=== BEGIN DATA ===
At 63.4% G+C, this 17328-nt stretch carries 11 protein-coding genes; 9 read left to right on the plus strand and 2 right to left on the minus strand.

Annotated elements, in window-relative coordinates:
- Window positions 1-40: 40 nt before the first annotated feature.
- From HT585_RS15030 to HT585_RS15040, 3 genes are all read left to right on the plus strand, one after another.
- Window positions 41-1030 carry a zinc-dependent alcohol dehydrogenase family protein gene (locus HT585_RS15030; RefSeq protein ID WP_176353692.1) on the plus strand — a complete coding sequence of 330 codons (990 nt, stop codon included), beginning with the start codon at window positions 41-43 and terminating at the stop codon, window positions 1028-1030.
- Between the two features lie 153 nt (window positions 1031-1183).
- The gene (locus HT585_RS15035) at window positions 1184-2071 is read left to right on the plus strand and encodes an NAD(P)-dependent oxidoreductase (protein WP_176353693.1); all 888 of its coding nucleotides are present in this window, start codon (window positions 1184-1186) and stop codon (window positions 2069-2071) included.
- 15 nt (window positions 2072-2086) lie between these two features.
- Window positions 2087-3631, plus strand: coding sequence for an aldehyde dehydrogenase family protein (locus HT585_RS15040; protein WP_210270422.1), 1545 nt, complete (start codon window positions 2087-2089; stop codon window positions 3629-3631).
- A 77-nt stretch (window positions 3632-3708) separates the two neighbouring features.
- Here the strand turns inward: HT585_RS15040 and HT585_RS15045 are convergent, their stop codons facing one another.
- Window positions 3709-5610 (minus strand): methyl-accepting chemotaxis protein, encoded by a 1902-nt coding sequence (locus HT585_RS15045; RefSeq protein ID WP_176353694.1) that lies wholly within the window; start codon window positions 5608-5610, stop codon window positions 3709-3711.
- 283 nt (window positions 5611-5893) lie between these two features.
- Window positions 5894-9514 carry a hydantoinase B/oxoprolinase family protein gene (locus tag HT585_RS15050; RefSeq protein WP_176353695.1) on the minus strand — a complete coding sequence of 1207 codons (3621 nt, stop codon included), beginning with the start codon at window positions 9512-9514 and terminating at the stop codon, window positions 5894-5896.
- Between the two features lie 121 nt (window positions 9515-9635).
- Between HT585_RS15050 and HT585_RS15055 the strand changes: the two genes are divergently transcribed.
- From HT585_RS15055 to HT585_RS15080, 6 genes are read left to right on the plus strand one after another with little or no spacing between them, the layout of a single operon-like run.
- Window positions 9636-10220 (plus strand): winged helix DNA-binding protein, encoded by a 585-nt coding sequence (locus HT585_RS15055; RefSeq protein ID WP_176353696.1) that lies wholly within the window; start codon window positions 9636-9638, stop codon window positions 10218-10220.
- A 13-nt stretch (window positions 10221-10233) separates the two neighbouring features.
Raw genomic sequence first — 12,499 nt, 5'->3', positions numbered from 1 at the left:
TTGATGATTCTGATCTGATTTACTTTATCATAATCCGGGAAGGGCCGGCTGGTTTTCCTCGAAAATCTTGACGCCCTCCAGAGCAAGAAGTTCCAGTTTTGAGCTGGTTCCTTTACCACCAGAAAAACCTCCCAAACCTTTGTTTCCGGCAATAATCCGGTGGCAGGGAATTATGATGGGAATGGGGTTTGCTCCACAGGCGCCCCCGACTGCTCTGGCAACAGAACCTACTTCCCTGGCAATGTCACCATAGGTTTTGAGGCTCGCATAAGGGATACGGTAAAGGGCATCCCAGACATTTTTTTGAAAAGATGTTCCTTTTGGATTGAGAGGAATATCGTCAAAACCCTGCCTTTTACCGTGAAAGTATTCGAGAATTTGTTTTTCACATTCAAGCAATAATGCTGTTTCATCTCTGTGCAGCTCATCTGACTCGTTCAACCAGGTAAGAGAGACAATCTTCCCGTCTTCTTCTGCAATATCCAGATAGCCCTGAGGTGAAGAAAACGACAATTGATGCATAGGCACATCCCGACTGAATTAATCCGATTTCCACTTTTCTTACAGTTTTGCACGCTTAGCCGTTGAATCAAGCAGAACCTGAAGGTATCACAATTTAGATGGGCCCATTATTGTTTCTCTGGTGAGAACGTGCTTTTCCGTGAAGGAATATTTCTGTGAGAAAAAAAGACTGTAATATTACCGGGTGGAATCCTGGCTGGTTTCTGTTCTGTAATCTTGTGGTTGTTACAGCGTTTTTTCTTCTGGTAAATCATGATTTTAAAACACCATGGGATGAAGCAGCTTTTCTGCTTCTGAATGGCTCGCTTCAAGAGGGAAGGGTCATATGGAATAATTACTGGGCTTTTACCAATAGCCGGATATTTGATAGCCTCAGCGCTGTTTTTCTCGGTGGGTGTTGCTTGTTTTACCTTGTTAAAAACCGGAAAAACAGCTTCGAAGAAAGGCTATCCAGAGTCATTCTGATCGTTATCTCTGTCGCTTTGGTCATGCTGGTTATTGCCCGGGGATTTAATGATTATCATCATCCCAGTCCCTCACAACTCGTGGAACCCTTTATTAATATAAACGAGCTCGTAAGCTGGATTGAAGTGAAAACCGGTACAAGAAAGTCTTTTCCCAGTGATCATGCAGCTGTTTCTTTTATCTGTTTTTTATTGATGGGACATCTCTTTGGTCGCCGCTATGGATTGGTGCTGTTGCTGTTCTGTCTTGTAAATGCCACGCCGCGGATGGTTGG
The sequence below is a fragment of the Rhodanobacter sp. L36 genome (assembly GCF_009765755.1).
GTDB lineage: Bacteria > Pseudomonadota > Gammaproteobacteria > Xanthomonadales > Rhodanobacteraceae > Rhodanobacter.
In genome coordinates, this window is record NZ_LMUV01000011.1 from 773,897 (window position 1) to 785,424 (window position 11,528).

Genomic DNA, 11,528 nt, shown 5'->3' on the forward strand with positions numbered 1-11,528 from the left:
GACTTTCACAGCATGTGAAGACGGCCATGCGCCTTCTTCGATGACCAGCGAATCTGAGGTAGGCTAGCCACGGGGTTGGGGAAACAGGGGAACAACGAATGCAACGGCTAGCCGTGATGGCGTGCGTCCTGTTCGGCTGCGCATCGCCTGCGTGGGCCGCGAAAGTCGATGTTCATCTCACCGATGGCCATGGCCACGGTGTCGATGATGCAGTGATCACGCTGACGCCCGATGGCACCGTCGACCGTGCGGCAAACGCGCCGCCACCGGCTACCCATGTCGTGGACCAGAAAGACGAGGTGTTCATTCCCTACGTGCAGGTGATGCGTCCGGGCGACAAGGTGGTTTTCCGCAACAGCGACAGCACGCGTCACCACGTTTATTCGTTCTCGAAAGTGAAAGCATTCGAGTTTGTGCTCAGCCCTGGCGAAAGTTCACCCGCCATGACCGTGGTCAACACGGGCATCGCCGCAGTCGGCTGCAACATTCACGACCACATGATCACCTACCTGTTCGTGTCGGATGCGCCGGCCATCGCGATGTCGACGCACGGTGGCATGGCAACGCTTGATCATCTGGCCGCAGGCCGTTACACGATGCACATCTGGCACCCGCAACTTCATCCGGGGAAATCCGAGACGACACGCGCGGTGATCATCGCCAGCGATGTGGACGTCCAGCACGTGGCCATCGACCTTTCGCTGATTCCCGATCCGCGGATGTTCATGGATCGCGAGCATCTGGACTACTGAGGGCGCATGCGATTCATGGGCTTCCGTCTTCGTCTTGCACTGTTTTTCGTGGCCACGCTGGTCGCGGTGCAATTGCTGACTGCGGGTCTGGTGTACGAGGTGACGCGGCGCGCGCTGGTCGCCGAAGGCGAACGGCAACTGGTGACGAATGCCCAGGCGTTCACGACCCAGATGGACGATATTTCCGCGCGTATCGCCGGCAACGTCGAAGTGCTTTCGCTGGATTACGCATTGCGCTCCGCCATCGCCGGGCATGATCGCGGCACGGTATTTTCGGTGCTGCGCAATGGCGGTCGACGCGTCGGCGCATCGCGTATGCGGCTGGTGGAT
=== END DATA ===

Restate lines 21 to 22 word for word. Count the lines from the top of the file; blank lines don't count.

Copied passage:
TTGATGATTCTGATCTGATTTACTTTATCATAATCCGGGAAGGGCCGGCTGGTTTTCCTCGAAAATCTTGACGCCCTCCAGAGCAAGAAGTTCCAGTTTTGAGCTGGTTCCTTTACCACCAGAAAAACCTCCCAAACCTTTGTTTCCGGCAATAATCCGGTGGCAGGGAATTATGATGGGAATGGGGTTTGCTCCACAGGCGCCCCCGACTGCTCTGGCAACAGAACCTACTTCCCTGGCAATGTCACCATAGGTTTTGAGGCTCGCATAAGGGATACGGTAAAGGGCATCCCAGACATTTTTTTGAAAAGATGTTCCTTTTGGATTGAGAGGAATATCGTCAAAACCCTGCCTTTTACCGTGAAAGTATTCGAGAATTTGTTTTTCACATTCAAGCAATAATGCTGTTTCATCTCTGTGCAGCTCATCTGACTCGTTCAACCAGGTAAGAGAGACAATCTTCCCGTCTTCTTCTGCAATATCCAGATAGCCCTGAGGTGAAGAAAACGACAATTGATGCATAGGCACATCCCGACTGAATTAATCCGATTTCCACTTTTCTTACAGTTTTGCACGCTTAGCCGTTGAATCAAGCAGAACCTGAAGGTATCACAATTTAGATGGGCCCATTATTGTTTCTCTGGTGAGAACGTGCTTTTCCGTGAAGGAATATTTCTGTGAGAAAAAAAGACTGTAATATTACCGGGTGGAATCCTGGCTGGTTTCTGTTCTGTAATCTTGTGGTTGTTACAGCGTTTTTTCTTCTGGTAAATCATGATTTTAAAACACCATGGGATGAAGCAGCTTTTCTGCTTCTGAATGGCTCGCTTCAAGAGGGAAGGGTCATATGGAATAATTACTGGGCTTTTACCAATAGCCGGATATTTGATAGCCTCAGCGCTGTTTTTCTCGGTGGGTGTTGCTTGTTTTACCTTGTTAAAAACCGGAAAAACAGCTTCGAAGAAAGGCTATCCAGAGTCATTCTGATCGTTATCTCTGTCGCTTTGGTCATGCTGGTTATTGCCCGGGGATTTAATGATTATCATCATCCCAGTCCCTCACAACTCGTGGAACCCTTTATTAATATAAACGAGCTCGTAAGCTGGATTGAAGTGAAAACCGGTACAAGAAAGTCTTTTCCCAGTGATCATGCAGCTGTTTCTTTTATCTGTTTTTTATTGATGGGACATCTCTTTGGTCGCCGCTATGGATTGGTGCTGTTGCTGTTCTGTCTTGTAAATGCCACGCCGCGGATGGTTGG
The sequence below is a fragment of the Rhodanobacter sp. L36 genome (assembly GCF_009765755.1).